5 Secrets for negotiating the best price every time

Olyy/Shutterstock
Olyy/Shutterstock
No one wants to overpay for a product or service. But how do you know you’re getting the best rate? And if you’re not being offered the lowest price, how do you negotiate it?

Answer: You can’t know — but you can haggle. And how!

A recent survey suggests a quarter of consumers go online to find the lowest price on an item, but it doesn’t say if they find it. Maybe that’s because the answer is unknowable. Businesses, it turns out, can’t be sure if their prices are the lowest, or even if an item that’s on sale will be profitable.

Even when you think you know, it may be difficult to get the price you want. Consider airline “low price” guarantees which promise to match a fare and add a little bonus for anyone who can find a better fare. But as Sarah Steele discovered recently when she tried to invoke one airline’s low-price “guarantee,” the fine print contained so many clauses that it soon became apparent the company would never keep its word — even with written evidence of a better rate.

“I have proof that there was a lower price at the time I purchased my ticket,” she told me, adding, “I feel like this is fraud.”

Guess what, Sarah? It is fraud. But unfortunately, it’s perfectly legal, too.

So how do you actually get the lowest rate?

Shop around before buying.
Steele should have done her fare shopping before visiting her airline’s website to book her ticket. A lot of companies like to lure you into a “direct” booking with a low-price promise, but the truth is, once you’ve forked over your money, it’s unlikely you’ll ever see a refund or credit. Fortunately, the Transportation Department has a 24-hour rule for fares bought in the United States that lets you cancel your reservation and rebook the lower price, so all is not lost. But you have to act quickly.

Remember, time is money.
Remember that old saying: Time is money? Well, now more than ever, that’s true. Even when you’re just paid the federal minimum wage of $7.25 an hour, if you’re spending three hours to find the lowest price on an item, the product actually costs you $21.75 more than the sticker price. I’ve seen people lose their minds when it comes to bargain hunting, wasting many hours in order to save a few bucks. Don’t let that be you.

Know the lingo.
If you’re in the market for a big-ticket item, also called a “durable good” by economists, then you need to know two words: “price match.” Competition can mean the price you see isn’t necessarily the price you have to pay. I discovered the power of those two words when I went shopping for a much-needed camera upgrade a few weeks ago. I found a good price online, which got better when I clicked the “add to shopping cart” button (manufacturers require online retailers to display a sticker price, but after you add it to your cart, all bets are off). Then I went to my local camera retailer, found the right lens and setup, and asked if he’d price match. He did — right down to the bonus memory card.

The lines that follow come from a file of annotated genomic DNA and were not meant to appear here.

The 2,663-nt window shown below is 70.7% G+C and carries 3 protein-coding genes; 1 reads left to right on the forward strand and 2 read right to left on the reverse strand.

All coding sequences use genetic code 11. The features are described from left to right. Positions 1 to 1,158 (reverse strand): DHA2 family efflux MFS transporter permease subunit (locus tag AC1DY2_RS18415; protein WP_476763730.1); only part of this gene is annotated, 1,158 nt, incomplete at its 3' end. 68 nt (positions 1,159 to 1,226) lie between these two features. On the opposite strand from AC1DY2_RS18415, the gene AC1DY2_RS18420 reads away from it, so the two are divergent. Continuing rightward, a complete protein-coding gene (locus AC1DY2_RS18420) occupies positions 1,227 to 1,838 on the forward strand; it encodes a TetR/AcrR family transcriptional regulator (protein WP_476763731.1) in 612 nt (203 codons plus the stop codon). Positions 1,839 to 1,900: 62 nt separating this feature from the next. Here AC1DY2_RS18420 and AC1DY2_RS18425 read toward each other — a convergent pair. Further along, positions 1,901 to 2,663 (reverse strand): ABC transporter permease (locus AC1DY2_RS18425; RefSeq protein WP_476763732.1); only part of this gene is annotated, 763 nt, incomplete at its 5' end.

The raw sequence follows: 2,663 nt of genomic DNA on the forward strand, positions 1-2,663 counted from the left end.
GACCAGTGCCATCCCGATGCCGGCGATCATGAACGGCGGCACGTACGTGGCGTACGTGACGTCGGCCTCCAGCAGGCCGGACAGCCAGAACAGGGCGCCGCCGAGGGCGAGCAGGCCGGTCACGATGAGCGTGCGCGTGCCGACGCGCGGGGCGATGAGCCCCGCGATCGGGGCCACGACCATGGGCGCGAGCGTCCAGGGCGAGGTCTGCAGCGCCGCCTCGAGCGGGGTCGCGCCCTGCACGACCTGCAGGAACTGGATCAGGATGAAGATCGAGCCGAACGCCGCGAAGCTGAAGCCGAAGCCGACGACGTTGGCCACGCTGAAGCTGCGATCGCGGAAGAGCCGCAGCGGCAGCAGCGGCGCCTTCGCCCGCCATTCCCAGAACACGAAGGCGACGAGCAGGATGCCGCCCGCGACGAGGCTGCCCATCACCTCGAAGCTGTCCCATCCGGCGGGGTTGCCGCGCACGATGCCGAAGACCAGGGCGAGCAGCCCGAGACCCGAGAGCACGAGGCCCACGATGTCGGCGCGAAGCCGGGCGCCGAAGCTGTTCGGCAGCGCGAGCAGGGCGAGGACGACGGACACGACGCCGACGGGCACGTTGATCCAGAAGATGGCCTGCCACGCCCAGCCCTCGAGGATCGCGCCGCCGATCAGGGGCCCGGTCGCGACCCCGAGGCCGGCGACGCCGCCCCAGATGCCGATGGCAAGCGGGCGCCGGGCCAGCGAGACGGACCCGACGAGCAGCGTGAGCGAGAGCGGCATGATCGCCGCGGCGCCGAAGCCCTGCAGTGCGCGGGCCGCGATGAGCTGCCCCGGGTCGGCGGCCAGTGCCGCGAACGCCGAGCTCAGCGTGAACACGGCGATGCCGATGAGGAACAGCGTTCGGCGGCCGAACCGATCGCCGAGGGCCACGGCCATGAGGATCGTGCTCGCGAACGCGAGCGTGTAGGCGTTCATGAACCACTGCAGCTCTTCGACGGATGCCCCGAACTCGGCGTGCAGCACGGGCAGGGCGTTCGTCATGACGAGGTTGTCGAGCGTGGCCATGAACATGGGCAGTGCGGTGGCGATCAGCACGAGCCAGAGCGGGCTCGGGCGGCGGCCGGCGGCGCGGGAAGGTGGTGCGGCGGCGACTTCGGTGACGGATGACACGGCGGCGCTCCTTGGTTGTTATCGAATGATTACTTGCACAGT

Negotiate when you can, but know when you can’t.
I was talking with a friend who grew up in Italy and used to take his American friends to the Posillipo Market in Naples, a bazaar where locals shop for clothes and shoes. Locals know that you never pay full price for the items — you always negotiate. But his American friends were impatient and insisted on paying the full, and wildly inflated, “tourist” rate for their shoes. Point is, you should know when to negotiate, and when not to. Never pay full price for a car. But it’s OK to pay the asking price for groceries — unless you’re at an open-air market.

Don’t forget who has the power.
You don’t need to be a negotiating master to get the best price. Often, it’s as simple as keeping in mind that you have the power. It’s easy to forget that when you’re at the store or mall standing among the displays with a salesman hovering. But in the end, you don’t have to plunk down your credit card and you can walk away. Businesses know that. For you, the threat of walking away is the ultimate negotiating weapon. Combined with your politeness — never threaten to walk; simply say you’d like some time to “think it over” — you can often secure a better deal.

You might not always be able to find the lowest rate, but armed with a little research, smart time management, some insider knowledge, and a basic understanding of the marketplace, you can definitely come out ahead.

Is it worth trying to find the lowest price?

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Christopher Elliott

Christopher Elliott is an author, journalist and consumer advocate. You can read more about him on his personal website or contact him at . Got a question or comment? You can post it on the new forum.

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  • Freehiker

    BB’s CEO said in an interview awhile back that they were struggling because they have turned into a showroom; people stop in to touch an item and see it in person, then go online to buy it. There’s simply far too much overhead involved in running a giant brick and mortar operation to compete with the prices of the Amazon’s of the world.

    The only way I see these types of retailers surviving is finding a niche, and then being very, very good at it.

    BB’s horrific customer service is what keeps me away. What escapes most retailers is that there are plenty of people (like me) that are willing to pay a little more as long as you have friendly, outgoing and knowledgeable staff and treat the customers fairly.